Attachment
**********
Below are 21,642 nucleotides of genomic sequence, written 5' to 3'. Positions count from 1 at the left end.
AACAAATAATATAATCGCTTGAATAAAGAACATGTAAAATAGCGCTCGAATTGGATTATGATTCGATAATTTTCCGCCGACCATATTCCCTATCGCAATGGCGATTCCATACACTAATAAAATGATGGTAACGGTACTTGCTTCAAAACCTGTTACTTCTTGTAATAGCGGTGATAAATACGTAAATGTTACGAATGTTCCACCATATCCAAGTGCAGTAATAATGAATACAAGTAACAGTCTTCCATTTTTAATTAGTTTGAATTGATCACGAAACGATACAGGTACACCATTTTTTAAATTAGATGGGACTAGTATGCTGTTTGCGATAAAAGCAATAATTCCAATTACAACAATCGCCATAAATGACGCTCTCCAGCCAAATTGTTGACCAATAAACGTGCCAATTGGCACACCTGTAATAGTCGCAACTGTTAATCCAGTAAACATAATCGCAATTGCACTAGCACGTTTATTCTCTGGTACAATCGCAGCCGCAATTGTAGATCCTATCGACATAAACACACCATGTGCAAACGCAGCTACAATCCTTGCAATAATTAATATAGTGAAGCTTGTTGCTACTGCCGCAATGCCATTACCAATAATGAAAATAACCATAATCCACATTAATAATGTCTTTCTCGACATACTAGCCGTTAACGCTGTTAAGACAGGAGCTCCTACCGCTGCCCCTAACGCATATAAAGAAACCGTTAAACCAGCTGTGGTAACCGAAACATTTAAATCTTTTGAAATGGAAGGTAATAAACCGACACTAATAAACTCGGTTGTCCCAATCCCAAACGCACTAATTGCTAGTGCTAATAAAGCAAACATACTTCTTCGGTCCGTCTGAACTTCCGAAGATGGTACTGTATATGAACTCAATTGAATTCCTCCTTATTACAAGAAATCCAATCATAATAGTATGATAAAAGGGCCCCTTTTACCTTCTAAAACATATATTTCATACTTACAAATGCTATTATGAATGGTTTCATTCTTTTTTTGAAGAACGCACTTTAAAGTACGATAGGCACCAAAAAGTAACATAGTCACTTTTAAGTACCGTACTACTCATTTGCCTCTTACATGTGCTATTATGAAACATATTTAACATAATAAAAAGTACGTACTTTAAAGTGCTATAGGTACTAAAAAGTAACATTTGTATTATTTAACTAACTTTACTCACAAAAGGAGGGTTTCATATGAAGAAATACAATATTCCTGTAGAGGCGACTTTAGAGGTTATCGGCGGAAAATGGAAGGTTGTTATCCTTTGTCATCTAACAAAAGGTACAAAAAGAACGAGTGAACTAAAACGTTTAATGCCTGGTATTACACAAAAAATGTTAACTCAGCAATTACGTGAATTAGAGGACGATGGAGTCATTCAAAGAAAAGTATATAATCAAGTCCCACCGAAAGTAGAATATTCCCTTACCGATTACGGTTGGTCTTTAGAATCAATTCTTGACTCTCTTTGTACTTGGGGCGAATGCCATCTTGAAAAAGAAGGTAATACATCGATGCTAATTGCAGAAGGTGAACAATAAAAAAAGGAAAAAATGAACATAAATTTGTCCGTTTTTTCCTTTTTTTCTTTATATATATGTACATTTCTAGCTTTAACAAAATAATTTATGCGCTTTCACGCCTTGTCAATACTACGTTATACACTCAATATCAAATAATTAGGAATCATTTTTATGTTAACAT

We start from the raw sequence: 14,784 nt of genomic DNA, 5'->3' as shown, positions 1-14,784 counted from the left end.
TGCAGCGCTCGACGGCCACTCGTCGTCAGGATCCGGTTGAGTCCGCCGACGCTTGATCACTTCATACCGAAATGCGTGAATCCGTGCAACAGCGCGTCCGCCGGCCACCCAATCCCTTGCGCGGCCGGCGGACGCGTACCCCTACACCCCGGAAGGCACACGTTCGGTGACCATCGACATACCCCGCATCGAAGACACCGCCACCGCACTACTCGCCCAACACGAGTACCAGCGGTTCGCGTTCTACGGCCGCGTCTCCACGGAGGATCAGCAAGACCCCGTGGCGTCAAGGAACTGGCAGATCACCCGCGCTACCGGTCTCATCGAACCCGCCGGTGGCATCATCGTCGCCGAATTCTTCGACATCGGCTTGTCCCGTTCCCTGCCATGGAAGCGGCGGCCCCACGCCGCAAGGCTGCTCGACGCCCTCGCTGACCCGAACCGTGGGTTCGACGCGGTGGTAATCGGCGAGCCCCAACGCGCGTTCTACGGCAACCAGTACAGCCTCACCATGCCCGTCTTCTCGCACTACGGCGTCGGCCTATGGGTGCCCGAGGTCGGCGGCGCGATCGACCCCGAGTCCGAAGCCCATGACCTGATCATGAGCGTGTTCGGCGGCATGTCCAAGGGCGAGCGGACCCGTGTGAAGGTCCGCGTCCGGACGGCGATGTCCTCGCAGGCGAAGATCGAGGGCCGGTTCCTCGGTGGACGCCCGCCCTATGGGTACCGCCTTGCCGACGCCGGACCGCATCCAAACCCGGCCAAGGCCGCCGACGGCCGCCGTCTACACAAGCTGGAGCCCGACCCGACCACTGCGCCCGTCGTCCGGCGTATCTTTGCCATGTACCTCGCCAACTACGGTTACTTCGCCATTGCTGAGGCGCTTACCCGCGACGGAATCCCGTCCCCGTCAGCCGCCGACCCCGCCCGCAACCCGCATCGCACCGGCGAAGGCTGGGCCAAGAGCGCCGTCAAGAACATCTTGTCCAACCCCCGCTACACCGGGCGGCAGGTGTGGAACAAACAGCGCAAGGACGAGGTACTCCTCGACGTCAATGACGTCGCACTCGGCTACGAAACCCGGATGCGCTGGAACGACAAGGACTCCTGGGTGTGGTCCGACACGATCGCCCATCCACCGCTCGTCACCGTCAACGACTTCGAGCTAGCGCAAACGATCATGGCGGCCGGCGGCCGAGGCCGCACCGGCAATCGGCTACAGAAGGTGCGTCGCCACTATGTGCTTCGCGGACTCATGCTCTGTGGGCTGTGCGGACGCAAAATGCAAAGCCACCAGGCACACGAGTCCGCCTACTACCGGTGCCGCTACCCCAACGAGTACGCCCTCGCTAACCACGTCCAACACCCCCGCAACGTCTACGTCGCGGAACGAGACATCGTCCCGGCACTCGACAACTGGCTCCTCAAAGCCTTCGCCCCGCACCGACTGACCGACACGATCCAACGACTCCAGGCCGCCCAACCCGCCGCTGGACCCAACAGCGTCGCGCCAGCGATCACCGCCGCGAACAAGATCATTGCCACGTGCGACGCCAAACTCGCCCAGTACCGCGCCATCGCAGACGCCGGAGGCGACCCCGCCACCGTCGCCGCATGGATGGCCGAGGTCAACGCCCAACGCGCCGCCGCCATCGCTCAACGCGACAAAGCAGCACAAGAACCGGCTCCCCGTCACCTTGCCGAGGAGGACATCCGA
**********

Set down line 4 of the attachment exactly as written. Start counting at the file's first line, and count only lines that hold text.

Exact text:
TGCAGCGCTCGACGGCCACTCGTCGTCAGGATCCGGTTGAGTCCGCCGACGCTTGATCACTTCATACCGAAATGCGTGAATCCGTGCAACAGCGCGTCCGCCGGCCACCCAATCCCTTGCGCGGCCGGCGGACGCGTACCCCTACACCCCGGAAGGCACACGTTCGGTGACCATCGACATACCCCGCATCGAAGACACCGCCACCGCACTACTCGCCCAACACGAGTACCAGCGGTTCGCGTTCTACGGCCGCGTCTCCACGGAGGATCAGCAAGACCCCGTGGCGTCAAGGAACTGGCAGATCACCCGCGCTACCGGTCTCATCGAACCCGCCGGTGGCATCATCGTCGCCGAATTCTTCGACATCGGCTTGTCCCGTTCCCTGCCATGGAAGCGGCGGCCCCACGCCGCAAGGCTGCTCGACGCCCTCGCTGACCCGAACCGTGGGTTCGACGCGGTGGTAATCGGCGAGCCCCAACGCGCGTTCTACGGCAACCAGTACAGCCTCACCATGCCCGTCTTCTCGCACTACGGCGTCGGCCTATGGGTGCCCGAGGTCGGCGGCGCGATCGACCCCGAGTCCGAAGCCCATGACCTGATCATGAGCGTGTTCGGCGGCATGTCCAAGGGCGAGCGGACCCGTGTGAAGGTCCGCGTCCGGACGGCGATGTCCTCGCAGGCGAAGATCGAGGGCCGGTTCCTCGGTGGACGCCCGCCCTATGGGTACCGCCTTGCCGACGCCGGACCGCATCCAAACCCGGCCAAGGCCGCCGACGGCCGCCGTCTACACAAGCTGGAGCCCGACCCGACCACTGCGCCCGTCGTCCGGCGTATCTTTGCCATGTACCTCGCCAACTACGGTTACTTCGCCATTGCTGAGGCGCTTACCCGCGACGGAATCCCGTCCCCGTCAGCCGCCGACCCCGCCCGCAACCCGCATCGCACCGGCGAAGGCTGGGCCAAGAGCGCCGTCAAGAACATCTTGTCCAACCCCCGCTACACCGGGCGGCAGGTGTGGAACAAACAGCGCAAGGACGAGGTACTCCTCGACGTCAATGACGTCGCACTCGGCTACGAAACCCGGATGCGCTGGAACGACAAGGACTCCTGGGTGTGGTCCGACACGATCGCCCATCCACCGCTCGTCACCGTCAACGACTTCGAGCTAGCGCAAACGATCATGGCGGCCGGCGGCCGAGGCCGCACCGGCAATCGGCTACAGAAGGTGCGTCGCCACTATGTGCTTCGCGGACTCATGCTCTGTGGGCTGTGCGGACGCAAAATGCAAAGCCACCAGGCACACGAGTCCGCCTACTACCGGTGCCGCTACCCCAACGAGTACGCCCTCGCTAACCACGTCCAACACCCCCGCAACGTCTACGTCGCGGAACGAGACATCGTCCCGGCACTCGACAACTGGCTCCTCAAAGCCTTCGCCCCGCACCGACTGACCGACACGATCCAACGACTCCAGGCCGCCCAACCCGCCGCTGGACCCAACAGCGTCGCGCCAGCGATCACCGCCGCGAACAAGATCATTGCCACGTGCGACGCCAAACTCGCCCAGTACCGCGCCATCGCAGACGCCGGAGGCGACCCCGCCACCGTCGCCGCATGGATGGCCGAGGTCAACGCCCAACGCGCCGCCGCCATCGCTCAACGCGACAAAGCAGCACAAGAACCGGCTCCCCGTCACCTTGCCGAGGAGGACATCCGA